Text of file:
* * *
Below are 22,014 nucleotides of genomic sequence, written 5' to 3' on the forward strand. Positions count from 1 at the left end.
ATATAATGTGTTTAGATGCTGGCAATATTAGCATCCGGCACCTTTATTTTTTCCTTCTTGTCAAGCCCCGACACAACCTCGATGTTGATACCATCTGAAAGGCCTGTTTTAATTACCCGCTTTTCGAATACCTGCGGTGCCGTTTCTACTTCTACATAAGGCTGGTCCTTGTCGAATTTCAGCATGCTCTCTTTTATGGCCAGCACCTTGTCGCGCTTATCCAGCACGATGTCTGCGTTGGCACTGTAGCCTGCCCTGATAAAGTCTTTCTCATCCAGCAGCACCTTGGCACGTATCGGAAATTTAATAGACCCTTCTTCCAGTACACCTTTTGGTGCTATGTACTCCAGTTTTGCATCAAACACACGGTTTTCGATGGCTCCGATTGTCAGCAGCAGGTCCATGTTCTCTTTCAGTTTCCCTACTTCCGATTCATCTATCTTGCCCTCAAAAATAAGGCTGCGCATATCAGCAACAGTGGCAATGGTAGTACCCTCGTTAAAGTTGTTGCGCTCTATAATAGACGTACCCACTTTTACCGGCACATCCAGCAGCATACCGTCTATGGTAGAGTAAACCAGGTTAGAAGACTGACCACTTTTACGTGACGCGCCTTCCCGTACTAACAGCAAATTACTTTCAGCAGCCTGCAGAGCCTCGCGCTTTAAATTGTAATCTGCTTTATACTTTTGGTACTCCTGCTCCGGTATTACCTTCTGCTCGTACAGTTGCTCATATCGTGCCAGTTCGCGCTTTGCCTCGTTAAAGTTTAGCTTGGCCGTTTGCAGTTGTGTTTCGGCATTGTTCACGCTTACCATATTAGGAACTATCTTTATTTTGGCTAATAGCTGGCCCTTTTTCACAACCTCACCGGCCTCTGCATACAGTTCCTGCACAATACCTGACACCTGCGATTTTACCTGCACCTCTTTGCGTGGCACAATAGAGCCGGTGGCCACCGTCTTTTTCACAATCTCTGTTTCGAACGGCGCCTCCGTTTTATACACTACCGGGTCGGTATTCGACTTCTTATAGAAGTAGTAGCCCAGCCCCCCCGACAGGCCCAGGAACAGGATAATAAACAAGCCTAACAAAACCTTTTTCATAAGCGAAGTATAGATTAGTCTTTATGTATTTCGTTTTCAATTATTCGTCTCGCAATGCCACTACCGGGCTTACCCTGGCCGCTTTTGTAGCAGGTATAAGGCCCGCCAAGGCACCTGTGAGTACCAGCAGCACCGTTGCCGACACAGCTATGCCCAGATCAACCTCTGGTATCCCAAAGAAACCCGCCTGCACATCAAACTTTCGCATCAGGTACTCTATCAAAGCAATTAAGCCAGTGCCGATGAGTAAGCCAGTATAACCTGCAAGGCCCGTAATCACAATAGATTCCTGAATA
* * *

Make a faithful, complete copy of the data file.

Below are 22,014 nucleotides of genomic sequence, written 5' to 3' on the forward strand. Positions count from 1 at the left end.
ATATAATGTGTTTAGATGCTGGCAATATTAGCATCCGGCACCTTTATTTTTTCCTTCTTGTCAAGCCCCGACACAACCTCGATGTTGATACCATCTGAAAGGCCTGTTTTAATTACCCGCTTTTCGAATACCTGCGGTGCCGTTTCTACTTCTACATAAGGCTGGTCCTTGTCGAATTTCAGCATGCTCTCTTTTATGGCCAGCACCTTGTCGCGCTTATCCAGCACGATGTCTGCGTTGGCACTGTAGCCTGCCCTGATAAAGTCTTTCTCATCCAGCAGCACCTTGGCACGTATCGGAAATTTAATAGACCCTTCTTCCAGTACACCTTTTGGTGCTATGTACTCCAGTTTTGCATCAAACACACGGTTTTCGATGGCTCCGATTGTCAGCAGCAGGTCCATGTTCTCTTTCAGTTTCCCTACTTCCGATTCATCTATCTTGCCCTCAAAAATAAGGCTGCGCATATCAGCAACAGTGGCAATGGTAGTACCCTCGTTAAAGTTGTTGCGCTCTATAATAGACGTACCCACTTTTACCGGCACATCCAGCAGCATACCGTCTATGGTAGAGTAAACCAGGTTAGAAGACTGACCACTTTTACGTGACGCGCCTTCCCGTACTAACAGCAAATTACTTTCAGCAGCCTGCAGAGCCTCGCGCTTTAAATTGTAATCTGCTTTATACTTTTGGTACTCCTGCTCCGGTATTACCTTCTGCTCGTACAGTTGCTCATATCGTGCCAGTTCGCGCTTTGCCTCGTTAAAGTTTAGCTTGGCCGTTTGCAGTTGTGTTTCGGCATTGTTCACGCTTACCATATTAGGAACTATCTTTATTTTGGCTAATAGCTGGCCCTTTTTCACAACCTCACCGGCCTCTGCATACAGTTCCTGCACAATACCTGACACCTGCGATTTTACCTGCACCTCTTTGCGTGGCACAATAGAGCCGGTGGCCACCGTCTTTTTCACAATCTCTGTTTCGAACGGCGCCTCCGTTTTATACACTACCGGGTCGGTATTCGACTTCTTATAGAAGTAGTAGCCCAGCCCCCCCGACAGGCCCAGGAACAGGATAATAAACAAGCCTAACAAAACCTTTTTCATAAGCGAAGTATAGATTAGTCTTTATGTATTTCGTTTTCAATTATTCGTCTCGCAATGCCACTACCGGGCTTACCCTGGCCGCTTTTGTAGCAGGTATAAGGCCCGCCAAGGCACCTGTGAGTACCAGCAGCACCGTTGCCGACACAGCTATGCCCAGATCAACCTCTGGTATCCCAAAGAAACCCGCCTGCACATCAAACTTTCGCATCAGGTACTCTATCAAAGCAATTAAGCCAGTGCCGATGAGTAAGCCAGTATAACCTGCAAGGCCCGTAATCACAATAGATTCCTGAATA